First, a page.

Among The Mad by Jacqueline Winspear

Among The Mad

Number 6 in the Maisie Dobbs series is special indeed.

Picture the scene;

Central London. The year is 1931, and it is Christmas Eve. Private investigator Maisie Dobbs has just left her office. She encounters a man – clearly a shell-shocked veteran of the Great War – intent on suicide. Maisie served as a nurse in that war and the things she has seen, then and since, have made her deeply sypathetic to the coninued suffering of the men who fought . She tries to intervene, but she cannot stop him.

Another man sees the incident, and it sets him on a course of action.

He issues threats to the authorities. Threats that they take very seriously. And he writes: “If you doubt my sincerity, ask Maisie Dobbs.”

Maisie finds herself being interviewed by Scotland Yard, by Special Branch, and Military Intelligence. Once she makes them understand that she is not involved with what is going on and that she can bring valuable insight into the investigation, she is hired.

It is a dark and difficult investigation. Oswald Moseley and his blackshirts may be implicated. The man may have come from a lunatic asylum. There are political power-games. The storyline is dark and compelling.

But more important are the themes that are explored. Both in the current case and in the ongoing storylines of the series. The damage caused by the war, the political and social unrest that came after, the treatment of mental illness, and maybe most importantly of all, the question of just what our responsibilities to society are.

“She showed care. That is all I have asked for, these many years, that people are concerned, and that in their actions they demonstrate care. It occured to me that the woman did not wait for someone else to approach Ian. She did not ignore him. She walked towards him without looking in another direction. I noticed that. I have come to notice that people do not look at the Ians of this world, but instead turn their heads here and there.”

Yes, there is much, much more to this book than a mystery.

Jacqueline Winspear paints a wonderful picture of London between the wars and she balances all of the elements perfectly as the story unravels in clear and lucid prose.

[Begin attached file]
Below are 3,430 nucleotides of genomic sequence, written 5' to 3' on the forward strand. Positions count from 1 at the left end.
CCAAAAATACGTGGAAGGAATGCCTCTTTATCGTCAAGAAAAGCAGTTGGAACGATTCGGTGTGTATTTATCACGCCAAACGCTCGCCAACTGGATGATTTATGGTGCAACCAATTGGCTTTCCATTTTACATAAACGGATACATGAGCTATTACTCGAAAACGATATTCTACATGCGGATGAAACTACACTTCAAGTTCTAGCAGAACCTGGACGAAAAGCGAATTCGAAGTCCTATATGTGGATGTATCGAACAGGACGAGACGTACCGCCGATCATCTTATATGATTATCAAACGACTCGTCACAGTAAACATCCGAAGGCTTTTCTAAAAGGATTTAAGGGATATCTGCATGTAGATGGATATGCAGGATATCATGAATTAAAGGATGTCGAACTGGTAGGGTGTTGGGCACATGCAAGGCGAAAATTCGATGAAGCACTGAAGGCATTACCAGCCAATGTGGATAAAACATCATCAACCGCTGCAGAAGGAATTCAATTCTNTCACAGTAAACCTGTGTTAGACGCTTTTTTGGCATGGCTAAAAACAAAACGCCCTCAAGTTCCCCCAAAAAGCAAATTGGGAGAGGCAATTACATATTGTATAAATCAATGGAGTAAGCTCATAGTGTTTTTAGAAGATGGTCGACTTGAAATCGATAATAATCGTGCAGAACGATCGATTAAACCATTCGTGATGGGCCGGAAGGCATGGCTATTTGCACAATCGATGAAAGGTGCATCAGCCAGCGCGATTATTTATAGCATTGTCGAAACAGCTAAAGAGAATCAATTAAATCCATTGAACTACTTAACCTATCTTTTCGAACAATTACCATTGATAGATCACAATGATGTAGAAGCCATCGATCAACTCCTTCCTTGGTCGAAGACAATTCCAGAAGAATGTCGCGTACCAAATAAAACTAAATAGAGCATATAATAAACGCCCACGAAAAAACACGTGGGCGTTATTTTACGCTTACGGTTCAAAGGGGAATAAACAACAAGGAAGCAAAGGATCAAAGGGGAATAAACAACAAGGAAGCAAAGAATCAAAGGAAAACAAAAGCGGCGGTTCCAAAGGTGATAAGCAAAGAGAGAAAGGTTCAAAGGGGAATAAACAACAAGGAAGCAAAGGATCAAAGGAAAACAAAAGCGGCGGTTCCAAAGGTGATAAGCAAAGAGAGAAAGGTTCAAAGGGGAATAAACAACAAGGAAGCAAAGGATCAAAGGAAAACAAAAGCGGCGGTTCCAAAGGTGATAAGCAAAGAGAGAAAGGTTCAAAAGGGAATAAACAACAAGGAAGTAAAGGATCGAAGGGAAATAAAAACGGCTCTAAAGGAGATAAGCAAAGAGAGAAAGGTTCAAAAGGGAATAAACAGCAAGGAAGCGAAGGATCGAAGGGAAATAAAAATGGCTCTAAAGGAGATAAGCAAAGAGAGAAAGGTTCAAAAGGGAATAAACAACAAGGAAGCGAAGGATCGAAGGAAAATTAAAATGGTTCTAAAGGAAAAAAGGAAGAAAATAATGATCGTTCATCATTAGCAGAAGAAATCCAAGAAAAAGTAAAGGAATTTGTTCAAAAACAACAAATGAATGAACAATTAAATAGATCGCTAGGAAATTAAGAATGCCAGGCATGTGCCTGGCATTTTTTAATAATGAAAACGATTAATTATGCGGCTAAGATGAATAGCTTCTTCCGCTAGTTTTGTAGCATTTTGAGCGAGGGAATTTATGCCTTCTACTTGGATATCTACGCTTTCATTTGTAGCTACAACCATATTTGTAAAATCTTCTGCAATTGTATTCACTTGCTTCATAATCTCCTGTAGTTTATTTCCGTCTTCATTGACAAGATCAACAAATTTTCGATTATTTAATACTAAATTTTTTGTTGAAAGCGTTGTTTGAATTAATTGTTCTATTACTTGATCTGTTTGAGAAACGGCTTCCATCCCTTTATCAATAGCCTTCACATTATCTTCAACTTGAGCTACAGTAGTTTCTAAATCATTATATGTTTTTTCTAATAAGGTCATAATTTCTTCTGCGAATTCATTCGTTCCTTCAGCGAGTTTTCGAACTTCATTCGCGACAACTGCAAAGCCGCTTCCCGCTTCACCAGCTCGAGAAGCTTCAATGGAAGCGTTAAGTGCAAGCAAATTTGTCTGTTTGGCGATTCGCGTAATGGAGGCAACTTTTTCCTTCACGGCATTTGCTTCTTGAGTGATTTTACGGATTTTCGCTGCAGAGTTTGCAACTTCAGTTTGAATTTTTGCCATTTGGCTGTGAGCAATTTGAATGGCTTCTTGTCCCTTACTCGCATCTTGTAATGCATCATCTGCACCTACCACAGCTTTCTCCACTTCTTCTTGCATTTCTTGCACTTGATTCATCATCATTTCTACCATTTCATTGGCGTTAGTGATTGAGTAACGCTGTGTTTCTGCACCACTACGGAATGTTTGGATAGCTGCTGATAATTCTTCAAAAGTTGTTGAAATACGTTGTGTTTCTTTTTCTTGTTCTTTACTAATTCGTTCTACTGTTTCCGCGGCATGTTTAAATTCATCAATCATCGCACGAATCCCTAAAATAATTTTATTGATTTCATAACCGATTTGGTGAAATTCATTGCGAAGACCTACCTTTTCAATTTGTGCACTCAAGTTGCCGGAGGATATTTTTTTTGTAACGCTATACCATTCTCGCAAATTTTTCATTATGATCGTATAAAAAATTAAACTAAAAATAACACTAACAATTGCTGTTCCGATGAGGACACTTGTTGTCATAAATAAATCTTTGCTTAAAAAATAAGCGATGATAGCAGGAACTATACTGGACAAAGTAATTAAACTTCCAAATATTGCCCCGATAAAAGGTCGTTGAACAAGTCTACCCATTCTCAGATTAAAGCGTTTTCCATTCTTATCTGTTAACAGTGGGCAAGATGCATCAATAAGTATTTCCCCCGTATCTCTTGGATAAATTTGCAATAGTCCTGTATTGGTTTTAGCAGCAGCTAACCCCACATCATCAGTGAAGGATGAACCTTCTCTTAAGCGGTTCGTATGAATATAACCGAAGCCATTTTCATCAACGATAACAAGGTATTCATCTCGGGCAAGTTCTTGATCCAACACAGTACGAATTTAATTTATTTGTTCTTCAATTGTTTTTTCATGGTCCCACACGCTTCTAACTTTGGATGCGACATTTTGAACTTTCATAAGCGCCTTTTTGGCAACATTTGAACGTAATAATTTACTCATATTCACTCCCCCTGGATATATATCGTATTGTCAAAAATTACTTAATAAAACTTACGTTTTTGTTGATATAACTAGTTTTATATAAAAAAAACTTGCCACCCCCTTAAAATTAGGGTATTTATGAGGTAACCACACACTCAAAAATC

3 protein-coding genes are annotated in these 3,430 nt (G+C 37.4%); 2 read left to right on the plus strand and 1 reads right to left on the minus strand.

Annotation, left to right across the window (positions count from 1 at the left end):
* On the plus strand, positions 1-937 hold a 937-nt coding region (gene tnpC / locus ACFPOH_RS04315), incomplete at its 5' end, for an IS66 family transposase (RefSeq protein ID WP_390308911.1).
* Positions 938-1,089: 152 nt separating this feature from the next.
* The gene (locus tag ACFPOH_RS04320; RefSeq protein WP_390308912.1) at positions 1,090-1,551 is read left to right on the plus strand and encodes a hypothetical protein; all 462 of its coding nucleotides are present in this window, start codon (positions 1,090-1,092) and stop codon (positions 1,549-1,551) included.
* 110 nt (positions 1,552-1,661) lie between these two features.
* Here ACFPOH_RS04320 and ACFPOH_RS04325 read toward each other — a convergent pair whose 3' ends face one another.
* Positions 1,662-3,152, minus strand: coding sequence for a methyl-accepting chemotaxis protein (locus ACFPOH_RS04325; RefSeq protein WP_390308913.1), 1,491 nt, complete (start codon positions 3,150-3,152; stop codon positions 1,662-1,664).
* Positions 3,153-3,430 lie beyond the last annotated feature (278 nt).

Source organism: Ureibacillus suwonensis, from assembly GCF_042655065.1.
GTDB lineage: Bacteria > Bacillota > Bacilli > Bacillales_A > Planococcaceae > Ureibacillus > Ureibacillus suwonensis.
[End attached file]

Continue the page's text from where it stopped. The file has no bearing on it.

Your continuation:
My only slight concern is that Maisie is maybe a little too perfect. In her professional dealings, her dealings with friends and colleagues she never puts a foot wrong. her expertise is explicable but the occasional slip might make her a little more sympathetic, and it would be interesting to, maybe one day, learn about something completely new alongside this intelligent and insightful heroine.

It doesn’t detract from this story, but it is a concern for the future. Because this is a series that has grown wonderfully and I am fascinated to see where it goes next.

For now though the themes and stories of Among The Mad are firmly lodged in my head. Thought-provoking indeed!

10 responses

  1. Central London during 1931 and at Christmas no less, sounds perfect! Trouble is, I haven’t read any of the other books in this series yet. Would you recommend starting at the beginning or could I jump in here?

  2. Darlene – It’s a series worth reading and there is an ongoing storyline and interesting character development. But this book does stand up on its own and there’s enough explanation of the ongoing storyline that you wouldn’t be left at sea.

  3. This is one of my favorite series, and I share your concern with Maisie’s seeming perfection. I also find it interesting that we both used the same quote in our reviews: “She showed care.”

  4. I’m really enjoying this series as well and am curious to see where she’s going with it. Maisie does seem to be a perfectionist. She almost seems to try too hard–She seems to have built up a defense around herself, which is starting to crumble, so maybe it will make her seem less perfect in the future?

  5. I only read the first Maisie Dobbs novel, and while I enjoyed it, it didn’t compel me to pick up any others. I think her method of investigating- just copying people’s stances and somehow getting a great deal of information about them in that manner- seemed a bit hollow to me. And yes, I agree. She seemed really perfect 🙂 But the illustrations for the covers are so fun and I do like the look at Britain between the wars.

  6. Pingback: Saturday Review of Books: October 17, 2009 : Semicolon

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